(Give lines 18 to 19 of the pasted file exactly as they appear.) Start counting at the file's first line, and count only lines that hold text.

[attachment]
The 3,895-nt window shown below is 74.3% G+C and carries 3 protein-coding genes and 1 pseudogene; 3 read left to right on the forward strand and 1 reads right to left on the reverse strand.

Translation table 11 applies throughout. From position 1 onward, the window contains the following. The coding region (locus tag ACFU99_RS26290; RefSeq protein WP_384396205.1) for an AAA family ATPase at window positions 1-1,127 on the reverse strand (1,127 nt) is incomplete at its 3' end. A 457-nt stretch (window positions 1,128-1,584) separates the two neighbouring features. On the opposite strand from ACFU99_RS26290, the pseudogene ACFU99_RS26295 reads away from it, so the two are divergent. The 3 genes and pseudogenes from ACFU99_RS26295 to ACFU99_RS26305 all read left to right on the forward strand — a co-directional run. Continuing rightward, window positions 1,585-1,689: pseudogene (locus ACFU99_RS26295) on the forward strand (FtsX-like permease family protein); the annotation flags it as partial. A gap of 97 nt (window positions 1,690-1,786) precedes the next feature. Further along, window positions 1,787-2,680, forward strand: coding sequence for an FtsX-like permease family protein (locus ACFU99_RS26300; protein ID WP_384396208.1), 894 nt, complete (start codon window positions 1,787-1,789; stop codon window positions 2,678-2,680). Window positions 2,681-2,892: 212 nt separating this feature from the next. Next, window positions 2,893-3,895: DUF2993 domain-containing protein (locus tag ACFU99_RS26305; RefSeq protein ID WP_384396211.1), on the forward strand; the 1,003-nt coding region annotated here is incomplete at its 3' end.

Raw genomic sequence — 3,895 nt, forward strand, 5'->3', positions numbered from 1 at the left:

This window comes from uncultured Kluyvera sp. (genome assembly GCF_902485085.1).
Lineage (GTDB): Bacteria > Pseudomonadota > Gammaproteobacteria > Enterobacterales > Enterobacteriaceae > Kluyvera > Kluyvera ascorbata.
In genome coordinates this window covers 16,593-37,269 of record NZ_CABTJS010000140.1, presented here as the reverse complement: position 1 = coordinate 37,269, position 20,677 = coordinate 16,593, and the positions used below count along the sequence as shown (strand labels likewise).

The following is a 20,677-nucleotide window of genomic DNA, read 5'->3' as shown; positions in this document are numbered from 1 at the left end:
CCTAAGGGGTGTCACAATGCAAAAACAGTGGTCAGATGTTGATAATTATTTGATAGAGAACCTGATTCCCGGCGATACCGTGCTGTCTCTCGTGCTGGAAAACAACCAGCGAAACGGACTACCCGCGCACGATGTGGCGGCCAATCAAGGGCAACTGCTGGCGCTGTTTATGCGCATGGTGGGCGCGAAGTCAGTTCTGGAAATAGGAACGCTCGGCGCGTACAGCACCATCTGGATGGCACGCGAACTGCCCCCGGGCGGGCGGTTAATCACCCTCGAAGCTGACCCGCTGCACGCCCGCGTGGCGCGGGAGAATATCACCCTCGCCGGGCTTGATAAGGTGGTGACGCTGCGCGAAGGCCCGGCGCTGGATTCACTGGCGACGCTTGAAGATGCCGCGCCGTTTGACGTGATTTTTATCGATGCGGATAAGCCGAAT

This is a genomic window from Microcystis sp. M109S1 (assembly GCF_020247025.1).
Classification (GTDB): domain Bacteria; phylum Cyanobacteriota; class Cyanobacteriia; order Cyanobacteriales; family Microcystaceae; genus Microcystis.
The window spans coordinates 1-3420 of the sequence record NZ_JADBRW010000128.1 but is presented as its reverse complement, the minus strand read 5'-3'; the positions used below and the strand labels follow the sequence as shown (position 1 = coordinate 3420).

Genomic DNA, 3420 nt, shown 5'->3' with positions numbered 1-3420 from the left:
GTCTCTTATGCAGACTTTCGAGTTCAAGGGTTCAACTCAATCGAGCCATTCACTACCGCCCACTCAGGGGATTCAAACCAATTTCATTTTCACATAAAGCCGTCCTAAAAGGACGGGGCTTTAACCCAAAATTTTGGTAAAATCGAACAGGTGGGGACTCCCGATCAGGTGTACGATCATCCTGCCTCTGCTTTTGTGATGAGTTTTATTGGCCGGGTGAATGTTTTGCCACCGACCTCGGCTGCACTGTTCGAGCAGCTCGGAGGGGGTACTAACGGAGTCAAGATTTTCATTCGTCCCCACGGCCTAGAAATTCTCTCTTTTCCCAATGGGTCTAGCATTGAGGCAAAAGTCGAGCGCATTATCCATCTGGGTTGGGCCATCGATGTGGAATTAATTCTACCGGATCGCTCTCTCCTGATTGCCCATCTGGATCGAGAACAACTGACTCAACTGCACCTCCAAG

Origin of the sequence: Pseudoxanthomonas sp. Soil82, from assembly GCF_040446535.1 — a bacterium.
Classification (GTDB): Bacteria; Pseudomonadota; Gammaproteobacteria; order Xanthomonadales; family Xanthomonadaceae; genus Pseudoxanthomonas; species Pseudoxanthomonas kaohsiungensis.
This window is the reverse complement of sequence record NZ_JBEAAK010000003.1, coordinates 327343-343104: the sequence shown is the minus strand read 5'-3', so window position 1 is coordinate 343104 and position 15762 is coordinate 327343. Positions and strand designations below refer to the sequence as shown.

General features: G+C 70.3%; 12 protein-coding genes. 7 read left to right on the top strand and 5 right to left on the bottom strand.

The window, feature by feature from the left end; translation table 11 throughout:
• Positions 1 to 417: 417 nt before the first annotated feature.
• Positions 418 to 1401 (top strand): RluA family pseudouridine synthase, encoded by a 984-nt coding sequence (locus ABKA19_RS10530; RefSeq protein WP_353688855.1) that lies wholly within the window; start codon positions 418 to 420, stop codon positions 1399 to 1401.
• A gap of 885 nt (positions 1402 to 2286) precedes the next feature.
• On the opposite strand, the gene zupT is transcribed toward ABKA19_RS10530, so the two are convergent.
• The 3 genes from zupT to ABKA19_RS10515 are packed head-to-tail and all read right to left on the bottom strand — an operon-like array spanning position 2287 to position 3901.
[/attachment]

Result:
The window, feature by feature from the left end; translation table 11 throughout:
• Positions 1 to 417: 417 nt before the first annotated feature.